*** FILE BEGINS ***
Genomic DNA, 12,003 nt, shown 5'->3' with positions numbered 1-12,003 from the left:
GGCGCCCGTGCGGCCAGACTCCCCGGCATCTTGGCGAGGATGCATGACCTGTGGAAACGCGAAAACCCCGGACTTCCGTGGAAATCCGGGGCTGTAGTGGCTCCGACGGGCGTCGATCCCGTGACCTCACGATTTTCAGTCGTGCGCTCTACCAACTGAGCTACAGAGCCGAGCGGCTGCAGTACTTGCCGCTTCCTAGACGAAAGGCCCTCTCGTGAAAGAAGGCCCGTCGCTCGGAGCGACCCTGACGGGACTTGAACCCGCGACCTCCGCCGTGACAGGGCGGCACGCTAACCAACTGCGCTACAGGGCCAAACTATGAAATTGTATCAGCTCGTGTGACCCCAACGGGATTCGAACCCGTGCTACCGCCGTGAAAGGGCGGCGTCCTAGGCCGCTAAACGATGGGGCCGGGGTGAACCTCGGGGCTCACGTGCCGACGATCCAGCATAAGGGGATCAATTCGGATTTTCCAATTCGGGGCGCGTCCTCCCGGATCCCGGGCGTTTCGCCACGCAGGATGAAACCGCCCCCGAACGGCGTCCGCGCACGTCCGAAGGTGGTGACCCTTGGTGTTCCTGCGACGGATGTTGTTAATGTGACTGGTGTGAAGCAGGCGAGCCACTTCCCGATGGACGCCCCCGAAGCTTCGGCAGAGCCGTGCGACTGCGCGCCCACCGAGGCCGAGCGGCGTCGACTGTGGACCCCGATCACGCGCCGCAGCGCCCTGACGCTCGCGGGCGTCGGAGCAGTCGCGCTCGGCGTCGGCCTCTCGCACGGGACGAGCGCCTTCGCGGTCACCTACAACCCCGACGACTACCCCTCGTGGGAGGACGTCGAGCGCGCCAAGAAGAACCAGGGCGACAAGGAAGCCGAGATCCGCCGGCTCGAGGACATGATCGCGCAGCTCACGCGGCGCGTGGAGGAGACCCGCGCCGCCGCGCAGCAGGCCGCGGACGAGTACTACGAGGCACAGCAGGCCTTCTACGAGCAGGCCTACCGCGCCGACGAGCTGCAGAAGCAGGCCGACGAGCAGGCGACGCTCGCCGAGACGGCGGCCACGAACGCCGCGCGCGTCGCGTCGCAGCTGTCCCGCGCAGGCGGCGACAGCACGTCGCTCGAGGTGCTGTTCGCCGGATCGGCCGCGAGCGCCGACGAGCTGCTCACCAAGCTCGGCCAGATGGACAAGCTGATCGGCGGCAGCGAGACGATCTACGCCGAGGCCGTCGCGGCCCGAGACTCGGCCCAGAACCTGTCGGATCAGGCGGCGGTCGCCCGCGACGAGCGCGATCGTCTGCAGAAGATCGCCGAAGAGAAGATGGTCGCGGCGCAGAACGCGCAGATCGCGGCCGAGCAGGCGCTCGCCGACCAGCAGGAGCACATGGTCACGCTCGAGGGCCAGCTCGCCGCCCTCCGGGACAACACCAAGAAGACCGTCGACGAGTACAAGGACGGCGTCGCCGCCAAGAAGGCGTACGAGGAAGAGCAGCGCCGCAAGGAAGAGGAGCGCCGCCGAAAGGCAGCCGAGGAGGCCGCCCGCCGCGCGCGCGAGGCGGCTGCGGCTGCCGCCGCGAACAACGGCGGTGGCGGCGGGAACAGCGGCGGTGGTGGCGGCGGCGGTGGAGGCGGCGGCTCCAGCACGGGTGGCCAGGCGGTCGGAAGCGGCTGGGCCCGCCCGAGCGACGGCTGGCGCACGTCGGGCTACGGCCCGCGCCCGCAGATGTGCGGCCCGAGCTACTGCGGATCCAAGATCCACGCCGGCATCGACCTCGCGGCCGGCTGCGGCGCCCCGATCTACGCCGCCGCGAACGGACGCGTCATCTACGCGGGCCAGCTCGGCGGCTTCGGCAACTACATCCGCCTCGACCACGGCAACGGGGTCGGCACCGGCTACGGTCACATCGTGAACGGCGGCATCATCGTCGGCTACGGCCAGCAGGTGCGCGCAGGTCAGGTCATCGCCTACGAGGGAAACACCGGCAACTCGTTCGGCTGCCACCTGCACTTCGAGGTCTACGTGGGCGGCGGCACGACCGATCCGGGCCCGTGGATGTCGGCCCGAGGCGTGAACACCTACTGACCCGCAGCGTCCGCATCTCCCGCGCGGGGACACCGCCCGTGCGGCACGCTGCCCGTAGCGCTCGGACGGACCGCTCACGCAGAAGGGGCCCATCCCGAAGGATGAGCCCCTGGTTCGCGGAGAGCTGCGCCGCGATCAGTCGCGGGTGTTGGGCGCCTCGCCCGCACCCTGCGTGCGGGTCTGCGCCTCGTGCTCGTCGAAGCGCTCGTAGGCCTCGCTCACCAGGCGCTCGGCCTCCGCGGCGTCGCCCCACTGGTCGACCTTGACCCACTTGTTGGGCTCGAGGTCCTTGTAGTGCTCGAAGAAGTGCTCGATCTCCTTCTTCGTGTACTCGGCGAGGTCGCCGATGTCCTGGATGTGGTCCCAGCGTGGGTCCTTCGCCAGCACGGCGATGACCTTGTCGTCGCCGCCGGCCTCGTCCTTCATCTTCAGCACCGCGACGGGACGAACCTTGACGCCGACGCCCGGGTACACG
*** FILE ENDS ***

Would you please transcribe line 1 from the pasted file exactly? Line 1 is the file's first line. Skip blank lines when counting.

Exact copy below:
Genomic DNA, 12,003 nt, shown 5'->3' with positions numbered 1-12,003 from the left: